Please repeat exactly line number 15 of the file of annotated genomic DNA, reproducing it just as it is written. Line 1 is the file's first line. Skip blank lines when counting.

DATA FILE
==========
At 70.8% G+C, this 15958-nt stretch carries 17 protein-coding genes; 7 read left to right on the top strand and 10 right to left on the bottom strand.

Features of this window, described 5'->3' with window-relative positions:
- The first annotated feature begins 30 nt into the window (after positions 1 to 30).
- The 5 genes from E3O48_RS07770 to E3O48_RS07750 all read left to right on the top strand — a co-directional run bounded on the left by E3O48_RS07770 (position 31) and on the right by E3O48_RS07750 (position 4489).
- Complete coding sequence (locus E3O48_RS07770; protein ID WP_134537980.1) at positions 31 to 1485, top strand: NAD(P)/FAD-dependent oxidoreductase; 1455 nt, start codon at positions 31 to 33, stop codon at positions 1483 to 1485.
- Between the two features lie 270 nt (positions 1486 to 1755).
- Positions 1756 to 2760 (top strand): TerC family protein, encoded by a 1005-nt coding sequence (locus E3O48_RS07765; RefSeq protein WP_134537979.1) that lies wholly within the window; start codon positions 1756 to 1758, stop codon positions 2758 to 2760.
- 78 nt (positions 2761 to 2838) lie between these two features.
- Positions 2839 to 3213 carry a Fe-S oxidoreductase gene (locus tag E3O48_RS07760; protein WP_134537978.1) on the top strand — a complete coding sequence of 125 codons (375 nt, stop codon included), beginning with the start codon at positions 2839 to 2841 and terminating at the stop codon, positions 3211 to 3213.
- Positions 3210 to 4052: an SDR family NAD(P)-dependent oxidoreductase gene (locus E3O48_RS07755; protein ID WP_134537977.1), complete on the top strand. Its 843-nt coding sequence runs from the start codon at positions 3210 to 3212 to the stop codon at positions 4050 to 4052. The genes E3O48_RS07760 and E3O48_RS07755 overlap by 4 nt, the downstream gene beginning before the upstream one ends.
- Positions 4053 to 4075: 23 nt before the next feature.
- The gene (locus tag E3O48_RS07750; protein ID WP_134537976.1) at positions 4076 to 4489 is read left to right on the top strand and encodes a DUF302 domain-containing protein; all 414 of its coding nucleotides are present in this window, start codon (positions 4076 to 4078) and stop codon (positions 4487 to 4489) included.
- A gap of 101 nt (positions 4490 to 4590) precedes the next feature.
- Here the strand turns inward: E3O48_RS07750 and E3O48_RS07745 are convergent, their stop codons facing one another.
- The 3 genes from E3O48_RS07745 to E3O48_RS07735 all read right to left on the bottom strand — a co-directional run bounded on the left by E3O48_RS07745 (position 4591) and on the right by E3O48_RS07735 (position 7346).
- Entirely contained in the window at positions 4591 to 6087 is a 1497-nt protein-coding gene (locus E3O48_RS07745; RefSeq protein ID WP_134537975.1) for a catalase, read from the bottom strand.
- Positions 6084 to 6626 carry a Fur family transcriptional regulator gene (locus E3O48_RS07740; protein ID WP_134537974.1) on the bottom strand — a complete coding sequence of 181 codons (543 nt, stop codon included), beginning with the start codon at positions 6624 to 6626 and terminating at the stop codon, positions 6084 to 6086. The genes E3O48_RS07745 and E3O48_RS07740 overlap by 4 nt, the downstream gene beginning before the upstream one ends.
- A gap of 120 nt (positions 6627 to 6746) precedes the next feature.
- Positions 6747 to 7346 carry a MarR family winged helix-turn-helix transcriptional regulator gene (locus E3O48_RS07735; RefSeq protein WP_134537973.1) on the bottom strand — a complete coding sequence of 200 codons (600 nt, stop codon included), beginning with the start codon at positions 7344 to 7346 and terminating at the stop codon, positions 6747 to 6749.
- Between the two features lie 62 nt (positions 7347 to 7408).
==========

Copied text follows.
- The 3 genes from E3O48_RS07745 to E3O48_RS07735 all read right to left on the bottom strand — a co-directional run bounded on the left by E3O48_RS07745 (position 4591) and on the right by E3O48_RS07735 (position 7346).